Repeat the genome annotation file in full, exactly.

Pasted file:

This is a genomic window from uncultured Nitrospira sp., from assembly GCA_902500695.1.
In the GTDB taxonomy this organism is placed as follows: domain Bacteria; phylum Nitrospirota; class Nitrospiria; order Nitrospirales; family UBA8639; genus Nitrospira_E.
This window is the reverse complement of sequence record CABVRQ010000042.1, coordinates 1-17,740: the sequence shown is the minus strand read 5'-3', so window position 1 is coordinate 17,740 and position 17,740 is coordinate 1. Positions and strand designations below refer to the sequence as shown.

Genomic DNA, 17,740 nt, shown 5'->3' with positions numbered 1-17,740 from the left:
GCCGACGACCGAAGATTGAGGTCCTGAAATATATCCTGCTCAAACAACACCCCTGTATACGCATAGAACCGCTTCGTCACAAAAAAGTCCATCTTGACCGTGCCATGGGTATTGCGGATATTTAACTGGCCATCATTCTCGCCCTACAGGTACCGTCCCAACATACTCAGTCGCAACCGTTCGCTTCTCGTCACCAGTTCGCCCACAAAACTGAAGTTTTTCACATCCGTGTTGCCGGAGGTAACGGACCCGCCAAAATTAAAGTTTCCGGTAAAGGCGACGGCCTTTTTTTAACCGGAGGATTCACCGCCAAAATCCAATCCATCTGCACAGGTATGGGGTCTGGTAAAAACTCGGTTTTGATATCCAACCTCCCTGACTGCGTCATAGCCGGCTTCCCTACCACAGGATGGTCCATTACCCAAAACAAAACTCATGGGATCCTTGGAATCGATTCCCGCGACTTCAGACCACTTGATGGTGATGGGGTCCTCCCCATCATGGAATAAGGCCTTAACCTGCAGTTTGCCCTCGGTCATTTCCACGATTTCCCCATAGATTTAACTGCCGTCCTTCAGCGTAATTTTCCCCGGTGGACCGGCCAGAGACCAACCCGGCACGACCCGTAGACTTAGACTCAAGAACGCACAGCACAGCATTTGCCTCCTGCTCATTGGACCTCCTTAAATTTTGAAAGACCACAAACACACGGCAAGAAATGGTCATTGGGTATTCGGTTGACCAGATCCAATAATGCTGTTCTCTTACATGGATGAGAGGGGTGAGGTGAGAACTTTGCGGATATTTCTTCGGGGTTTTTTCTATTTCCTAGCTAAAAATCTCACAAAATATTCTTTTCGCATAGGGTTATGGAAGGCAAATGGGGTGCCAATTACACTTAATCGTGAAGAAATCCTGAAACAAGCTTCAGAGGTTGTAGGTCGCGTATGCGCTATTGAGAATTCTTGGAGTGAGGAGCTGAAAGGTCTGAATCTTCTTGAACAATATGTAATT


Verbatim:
This is a genomic window from uncultured Nitrospira sp., from assembly GCA_902500695.1.
In the GTDB taxonomy this organism is placed as follows: domain Bacteria; phylum Nitrospirota; class Nitrospiria; order Nitrospirales; family UBA8639; genus Nitrospira_E.
This window is the reverse complement of sequence record CABVRQ010000042.1, coordinates 1-17,740: the sequence shown is the minus strand read 5'-3', so window position 1 is coordinate 17,740 and position 17,740 is coordinate 1. Positions and strand designations below refer to the sequence as shown.

Genomic DNA, 17,740 nt, shown 5'->3' with positions numbered 1-17,740 from the left:
GCCGACGACCGAAGATTGAGGTCCTGAAATATATCCTGCTCAAACAACACCCCTGTATACGCATAGAACCGCTTCGTCACAAAAAAGTCCATCTTGACCGTGCCATGGGTATTGCGGATATTTAACTGGCCATCATTCTCGCCCTACAGGTACCGTCCCAACATACTCAGTCGCAACCGTTCGCTTCTCGTCACCAGTTCGCCCACAAAACTGAAGTTTTTCACATCCGTGTTGCCGGAGGTAACGGACCCGCCAAAATTAAAGTTTCCGGTAAAGGCGACGGCCTTTTTTTAACCGGAGGATTCACCGCCAAAATCCAATCCATCTGCACAGGTATGGGGTCTGGTAAAAACTCGGTTTTGATATCCAACCTCCCTGACTGCGTCATAGCCGGCTTCCCTACCACAGGATGGTCCATTACCCAAAACAAAACTCATGGGATCCTTGGAATCGATTCCCGCGACTTCAGACCACTTGATGGTGATGGGGTCCTCCCCATCATGGAATAAGGCCTTAACCTGCAGTTTGCCCTCGGTCATTTCCACGATTTCCCCATAGATTTAACTGCCGTCCTTCAGCGTAATTTTCCCCGGTGGACCGGCCAGAGACCAACCCGGCACGACCCGTAGACTTAGACTCAAGAACGCACAGCACAGCATTTGCCTCCTGCTCATTGGACCTCCTTAAATTTTGAAAGACCACAAACACACGGCAAGAAATGGTCATTGGGTATTCGGTTGACCAGATCCAATAATGCTGTTCTCTTACATGGATGAGAGGGGTGAGGTGAGAACTTTGCGGATATTTCTTCGGGGTTTTTTCTATTTCCTAGCTAAAAATCTCACAAAATATTCTTTTCGCATAGGGTTATGGAAGGCAAATGGGGTGCCAATTACACTTAATCGTGAAGAAATCCTGAAACAAGCTTCAGAGGTTGTAGGTCGCGTATGCGCTATTGAGAATTCTTGGAGTGAGGAGCTGAAAGGTCTGAATCTTCTTGAACAATATGTAATT